Possible novel cognitive anti-ageing targets identified
Researchers have shown that two epigenetic regulators could be targeted to improve cognitive and behavioural decline in age-related diseases like Alzheimer’s.
Researchers have identified two novel anti-ageing targets that could be targeted by therapeutics to increase the length of a person’s life with healthy brain and motor function. According to the researchers, these targets, epigenetic regulators BAZ2B and EHMT1, could be particularly important in tackling Alzheimer’s disease and other conditions where increasing age is the greatest risk factor.
In the paper published in Nature, the researchers used C. elegans and murine models alongside human datasets to explore the role of genes in cognitive ageing. They performed genome-wide RNAi screen for genes that regulate behavioural deterioration in aging C. elegans and the 59 identified genes were further screened until two remained. They found a neuronal epigenetic reader BAZ-2 and a neuronal histone 3 lysine 9 (H3K9) methyltransferase SET-6 that appeared to be key nodes in the co-expression system they used to analyse the hits.
To analyse this further they deleted the two from C. elegans which the paper says prevented age-related deterioration in the worm’s food intake and male virility.
The researchers identified that the human analogues of BAZ-2 and SET-6 were BAZ2B and EHMT1. Analysis of published databases showed that expression levels of both in the brain increase with age and positively correlate with Alzheimer’s progression. The team highlighted that ablation of Baz2b, the mouse orthologue of baz-2, attenuated age-dependent body weight gain and prevented cognitive decline in ageing mice. They concluded from their findings that BAZ2B and EHMT1 are key ageing modulators and possible novel anti-ageing targets.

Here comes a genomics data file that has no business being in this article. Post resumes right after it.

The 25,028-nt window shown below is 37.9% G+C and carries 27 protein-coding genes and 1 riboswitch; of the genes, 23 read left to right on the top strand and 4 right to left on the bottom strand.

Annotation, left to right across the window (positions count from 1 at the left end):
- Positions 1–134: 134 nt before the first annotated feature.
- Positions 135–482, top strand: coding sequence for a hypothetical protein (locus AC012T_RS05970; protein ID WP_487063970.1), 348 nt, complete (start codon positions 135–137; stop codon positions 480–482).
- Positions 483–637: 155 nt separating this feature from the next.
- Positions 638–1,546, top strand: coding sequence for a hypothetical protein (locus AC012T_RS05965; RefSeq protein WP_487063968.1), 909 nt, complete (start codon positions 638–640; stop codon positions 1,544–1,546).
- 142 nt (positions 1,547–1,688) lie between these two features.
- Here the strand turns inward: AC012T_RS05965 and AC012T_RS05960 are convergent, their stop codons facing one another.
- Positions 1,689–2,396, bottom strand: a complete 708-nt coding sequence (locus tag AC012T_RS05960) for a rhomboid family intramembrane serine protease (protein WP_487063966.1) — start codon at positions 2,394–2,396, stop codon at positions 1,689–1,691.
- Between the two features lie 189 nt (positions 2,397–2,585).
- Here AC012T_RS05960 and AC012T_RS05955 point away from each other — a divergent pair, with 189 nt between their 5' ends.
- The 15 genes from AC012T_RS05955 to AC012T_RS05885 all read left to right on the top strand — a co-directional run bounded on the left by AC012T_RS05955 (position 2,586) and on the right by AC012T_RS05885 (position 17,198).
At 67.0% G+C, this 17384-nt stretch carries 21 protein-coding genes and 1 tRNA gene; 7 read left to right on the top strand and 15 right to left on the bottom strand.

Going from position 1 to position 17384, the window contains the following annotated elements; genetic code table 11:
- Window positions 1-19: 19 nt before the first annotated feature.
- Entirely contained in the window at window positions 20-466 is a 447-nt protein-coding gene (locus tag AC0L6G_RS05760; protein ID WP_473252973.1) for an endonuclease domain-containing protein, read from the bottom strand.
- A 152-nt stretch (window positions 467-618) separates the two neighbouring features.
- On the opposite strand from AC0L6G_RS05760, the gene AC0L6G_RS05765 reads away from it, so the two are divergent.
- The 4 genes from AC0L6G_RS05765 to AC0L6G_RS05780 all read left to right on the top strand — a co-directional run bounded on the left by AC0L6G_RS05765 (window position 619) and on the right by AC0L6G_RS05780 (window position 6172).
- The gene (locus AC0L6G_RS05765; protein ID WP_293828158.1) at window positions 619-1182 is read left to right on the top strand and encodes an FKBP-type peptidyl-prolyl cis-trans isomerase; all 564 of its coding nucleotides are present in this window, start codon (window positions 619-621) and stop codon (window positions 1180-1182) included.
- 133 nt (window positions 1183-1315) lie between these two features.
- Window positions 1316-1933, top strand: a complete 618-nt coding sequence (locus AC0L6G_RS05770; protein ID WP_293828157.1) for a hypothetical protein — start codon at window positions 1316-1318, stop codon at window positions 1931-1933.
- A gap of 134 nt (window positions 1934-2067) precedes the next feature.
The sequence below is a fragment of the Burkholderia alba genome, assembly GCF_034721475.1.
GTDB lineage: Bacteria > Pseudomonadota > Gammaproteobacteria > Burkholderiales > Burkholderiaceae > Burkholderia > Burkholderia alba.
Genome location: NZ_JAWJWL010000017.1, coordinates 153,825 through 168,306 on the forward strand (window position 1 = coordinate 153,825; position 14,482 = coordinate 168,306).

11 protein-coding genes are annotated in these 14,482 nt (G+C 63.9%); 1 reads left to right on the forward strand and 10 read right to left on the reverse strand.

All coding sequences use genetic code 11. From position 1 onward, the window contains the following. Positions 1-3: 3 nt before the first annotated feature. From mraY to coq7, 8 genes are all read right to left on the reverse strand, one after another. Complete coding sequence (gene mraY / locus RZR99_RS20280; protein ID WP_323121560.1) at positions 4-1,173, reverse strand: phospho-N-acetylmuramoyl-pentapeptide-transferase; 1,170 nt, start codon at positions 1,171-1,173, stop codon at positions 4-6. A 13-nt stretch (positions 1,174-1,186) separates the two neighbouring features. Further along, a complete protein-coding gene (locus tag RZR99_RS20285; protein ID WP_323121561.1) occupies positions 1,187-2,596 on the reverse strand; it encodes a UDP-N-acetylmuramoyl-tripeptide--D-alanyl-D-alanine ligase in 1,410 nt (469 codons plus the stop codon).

Epigenetic regulation and mitochondrial dysfunction
In further experiments the researchers from the Chinese Academy of Sciences (CAS) have shown that BAZ2B and EHMT1 are epigenetic modulators that repress the expression of nuclear mitochondrial proteins, reducing mitochondrial function. According to the scientists, deletion of baz-2/BAZ2B and set-6/EHMT1 delayed the ageing process in the animal models by improving mitochondrial function.
Mitochondrial dysfunction has been implicated in Alzheimer’s, so the researchers further analysed the human datasets and found that the expression levels of BAZ2B and EHMT1 negatively correlate with the expression of key mitochondrial function-related genes. The researchers therefore concluded that BAZ2B and EHMT1 may regulate mitochondrial function in ageing human brains.
According to the team, the reversible nature of epigenetic regulation means that BAZ2B and EHMT1 are highly promising drug targets for combating behavioural and cognitive ageing.